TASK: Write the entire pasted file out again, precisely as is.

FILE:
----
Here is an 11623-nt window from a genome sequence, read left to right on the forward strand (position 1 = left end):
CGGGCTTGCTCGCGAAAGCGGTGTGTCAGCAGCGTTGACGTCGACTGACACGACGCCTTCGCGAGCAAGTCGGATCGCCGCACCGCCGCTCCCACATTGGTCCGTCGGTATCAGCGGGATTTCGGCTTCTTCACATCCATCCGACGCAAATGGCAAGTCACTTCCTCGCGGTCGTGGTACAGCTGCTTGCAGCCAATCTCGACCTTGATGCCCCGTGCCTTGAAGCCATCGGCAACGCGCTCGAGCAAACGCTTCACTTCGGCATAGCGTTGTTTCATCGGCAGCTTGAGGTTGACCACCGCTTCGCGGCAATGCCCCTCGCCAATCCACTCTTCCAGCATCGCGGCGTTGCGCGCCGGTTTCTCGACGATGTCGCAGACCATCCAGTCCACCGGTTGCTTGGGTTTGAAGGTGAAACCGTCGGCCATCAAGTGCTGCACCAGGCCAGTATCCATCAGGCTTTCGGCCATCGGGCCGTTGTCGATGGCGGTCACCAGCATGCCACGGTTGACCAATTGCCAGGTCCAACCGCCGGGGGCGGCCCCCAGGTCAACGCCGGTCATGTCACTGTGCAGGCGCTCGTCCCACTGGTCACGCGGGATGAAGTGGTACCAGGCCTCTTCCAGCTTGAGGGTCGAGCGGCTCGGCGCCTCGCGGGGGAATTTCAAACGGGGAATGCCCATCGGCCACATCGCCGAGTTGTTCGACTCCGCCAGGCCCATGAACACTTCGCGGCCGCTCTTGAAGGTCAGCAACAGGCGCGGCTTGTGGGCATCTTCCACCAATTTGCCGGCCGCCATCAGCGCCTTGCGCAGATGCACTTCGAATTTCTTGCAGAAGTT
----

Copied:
Here is an 11623-nt window from a genome sequence, read left to right on the forward strand (position 1 = left end):
CGGGCTTGCTCGCGAAAGCGGTGTGTCAGCAGCGTTGACGTCGACTGACACGACGCCTTCGCGAGCAAGTCGGATCGCCGCACCGCCGCTCCCACATTGGTCCGTCGGTATCAGCGGGATTTCGGCTTCTTCACATCCATCCGACGCAAATGGCAAGTCACTTCCTCGCGGTCGTGGTACAGCTGCTTGCAGCCAATCTCGACCTTGATGCCCCGTGCCTTGAAGCCATCGGCAACGCGCTCGAGCAAACGCTTCACTTCGGCATAGCGTTGTTTCATCGGCAGCTTGAGGTTGACCACCGCTTCGCGGCAATGCCCCTCGCCAATCCACTCTTCCAGCATCGCGGCGTTGCGCGCCGGTTTCTCGACGATGTCGCAGACCATCCAGTCCACCGGTTGCTTGGGTTTGAAGGTGAAACCGTCGGCCATCAAGTGCTGCACCAGGCCAGTATCCATCAGGCTTTCGGCCATCGGGCCGTTGTCGATGGCGGTCACCAGCATGCCACGGTTGACCAATTGCCAGGTCCAACCGCCGGGGGCGGCCCCCAGGTCAACGCCGGTCATGTCACTGTGCAGGCGCTCGTCCCACTGGTCACGCGGGATGAAGTGGTACCAGGCCTCTTCCAGCTTGAGGGTCGAGCGGCTCGGCGCCTCGCGGGGGAATTTCAAACGGGGAATGCCCATCGGCCACATCGCCGAGTTGTTCGACTCCGCCAGGCCCATGAACACTTCGCGGCCGCTCTTGAAGGTCAGCAACAGGCGCGGCTTGTGGGCATCTTCCACCAATTTGCCGGCCGCCATCAGCGCCTTGCGCAGATGCACTTCGAATTTCTTGCAGAAGTT